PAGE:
NIH Informed Consent Guide Focuses on Digital Health Technologies in Research

“If you join this study, there is a potential risk that data you share may be accessed by someone without your permission or that someone may be able to identify you. These people may misuse the data you share with us in a way that leads to personal harm (e.g., discrimination). There may also be other risks that are not currently known. While we will do our best to protect your data, we cannot remove all risks.”[1]

This is a paragraph that investigators could insert in informed consent documents for research involving digital health technologies, such as wearable devices, sensor technologies and mobile software applications—apps—accessed through phones, tablets and watches.

Biomedical and behavioral health researchers are increasingly using digital technologies, and while valuable, these may also pose atypical risks to participants related to third-party ownership and control of data, “including by commercial companies.”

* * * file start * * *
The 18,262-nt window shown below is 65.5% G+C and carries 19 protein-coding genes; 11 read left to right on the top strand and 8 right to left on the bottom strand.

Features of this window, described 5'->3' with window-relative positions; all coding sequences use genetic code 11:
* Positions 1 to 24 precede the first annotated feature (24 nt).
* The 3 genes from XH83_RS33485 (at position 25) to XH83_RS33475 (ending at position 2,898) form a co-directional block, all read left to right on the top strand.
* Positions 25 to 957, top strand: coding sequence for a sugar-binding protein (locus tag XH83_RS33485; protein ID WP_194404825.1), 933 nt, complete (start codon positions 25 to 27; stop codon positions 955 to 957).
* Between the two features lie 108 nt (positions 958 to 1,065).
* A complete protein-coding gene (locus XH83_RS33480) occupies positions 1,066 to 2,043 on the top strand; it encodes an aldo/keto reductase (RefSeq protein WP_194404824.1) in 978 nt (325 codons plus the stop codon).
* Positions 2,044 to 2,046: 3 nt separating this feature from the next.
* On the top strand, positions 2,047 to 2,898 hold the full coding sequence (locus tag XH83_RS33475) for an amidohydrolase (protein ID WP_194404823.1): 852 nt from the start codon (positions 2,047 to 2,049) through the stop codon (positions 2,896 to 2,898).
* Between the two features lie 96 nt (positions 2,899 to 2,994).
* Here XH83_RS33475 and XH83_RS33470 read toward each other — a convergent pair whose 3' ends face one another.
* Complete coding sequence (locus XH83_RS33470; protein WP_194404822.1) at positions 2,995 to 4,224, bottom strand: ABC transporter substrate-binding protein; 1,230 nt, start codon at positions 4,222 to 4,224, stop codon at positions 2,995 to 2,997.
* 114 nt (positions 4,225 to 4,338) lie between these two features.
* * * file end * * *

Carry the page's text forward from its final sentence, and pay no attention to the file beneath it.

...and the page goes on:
Researchers and institutional review boards (IRBs) could use assistance and guidance with digital technologies, but the HHS Office for Human Research Protections, which has primary oversight of the ethical treatment of participants in NIH-funded studies, has not offered any insights on this topic. But now NIH has.

With these concerns in mind, NIH’s Office of Science Policy (OSP) issued a resource guide addressing risks and providing sample informed consent language for such studies. Timed to coincide with Clinical Trials Day (May 20), Informed Consent for Research Using Digital Health Technologies: Points to Consider & Sample Language, finalizes a draft NIH released for comment in October.

“Today, May 20th, is Clinical Trials Day; a day to reflect, recognize, and celebrate all that has been achieved through clinical trials and the participants, communities, researchers, clinical staff, and others who make these accomplishments possible. Clinical trials are at the heart of all medical advances. On behalf of OSP, thanks to all those who make clinical research possible,” officials said.[2]

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